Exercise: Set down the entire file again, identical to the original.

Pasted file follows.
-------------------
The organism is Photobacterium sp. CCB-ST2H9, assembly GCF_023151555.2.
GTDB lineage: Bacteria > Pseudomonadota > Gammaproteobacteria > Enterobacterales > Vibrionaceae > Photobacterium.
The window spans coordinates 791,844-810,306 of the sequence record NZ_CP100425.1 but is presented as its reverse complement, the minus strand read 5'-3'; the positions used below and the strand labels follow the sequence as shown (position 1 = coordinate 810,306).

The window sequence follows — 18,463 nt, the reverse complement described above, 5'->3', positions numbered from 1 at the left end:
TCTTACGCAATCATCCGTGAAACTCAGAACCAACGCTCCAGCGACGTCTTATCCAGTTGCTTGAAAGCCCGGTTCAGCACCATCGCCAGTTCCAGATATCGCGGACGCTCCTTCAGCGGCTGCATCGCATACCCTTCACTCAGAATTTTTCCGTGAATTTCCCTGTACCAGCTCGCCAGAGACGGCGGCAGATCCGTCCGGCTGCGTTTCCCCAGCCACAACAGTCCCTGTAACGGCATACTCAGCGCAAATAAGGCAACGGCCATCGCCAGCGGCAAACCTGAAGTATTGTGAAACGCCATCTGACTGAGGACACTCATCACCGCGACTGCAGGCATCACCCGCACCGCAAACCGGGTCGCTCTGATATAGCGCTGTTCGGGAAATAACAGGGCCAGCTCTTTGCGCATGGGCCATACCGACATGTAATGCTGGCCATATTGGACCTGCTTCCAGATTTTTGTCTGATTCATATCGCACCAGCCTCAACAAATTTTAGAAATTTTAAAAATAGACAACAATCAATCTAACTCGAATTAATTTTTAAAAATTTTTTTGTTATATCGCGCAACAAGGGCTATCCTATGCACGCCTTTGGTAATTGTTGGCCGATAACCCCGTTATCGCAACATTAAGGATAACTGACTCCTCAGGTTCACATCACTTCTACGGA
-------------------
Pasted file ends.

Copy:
The organism is Photobacterium sp. CCB-ST2H9, assembly GCF_023151555.2.
GTDB lineage: Bacteria > Pseudomonadota > Gammaproteobacteria > Enterobacterales > Vibrionaceae > Photobacterium.
The window spans coordinates 791,844-810,306 of the sequence record NZ_CP100425.1 but is presented as its reverse complement, the minus strand read 5'-3'; the positions used below and the strand labels follow the sequence as shown (position 1 = coordinate 810,306).

The window sequence follows — 18,463 nt, the reverse complement described above, 5'->3', positions numbered from 1 at the left end:
TCTTACGCAATCATCCGTGAAACTCAGAACCAACGCTCCAGCGACGTCTTATCCAGTTGCTTGAAAGCCCGGTTCAGCACCATCGCCAGTTCCAGATATCGCGGACGCTCCTTCAGCGGCTGCATCGCATACCCTTCACTCAGAATTTTTCCGTGAATTTCCCTGTACCAGCTCGCCAGAGACGGCGGCAGATCCGTCCGGCTGCGTTTCCCCAGCCACAACAGTCCCTGTAACGGCATACTCAGCGCAAATAAGGCAACGGCCATCGCCAGCGGCAAACCTGAAGTATTGTGAAACGCCATCTGACTGAGGACACTCATCACCGCGACTGCAGGCATCACCCGCACCGCAAACCGGGTCGCTCTGATATAGCGCTGTTCGGGAAATAACAGGGCCAGCTCTTTGCGCATGGGCCATACCGACATGTAATGCTGGCCATATTGGACCTGCTTCCAGATTTTTGTCTGATTCATATCGCACCAGCCTCAACAAATTTTAGAAATTTTAAAAATAGACAACAATCAATCTAACTCGAATTAATTTTTAAAAATTTTTTTGTTATATCGCGCAACAAGGGCTATCCTATGCACGCCTTTGGTAATTGTTGGCCGATAACCCCGTTATCGCAACATTAAGGATAACTGACTCCTCAGGTTCACATCACTTCTACGGA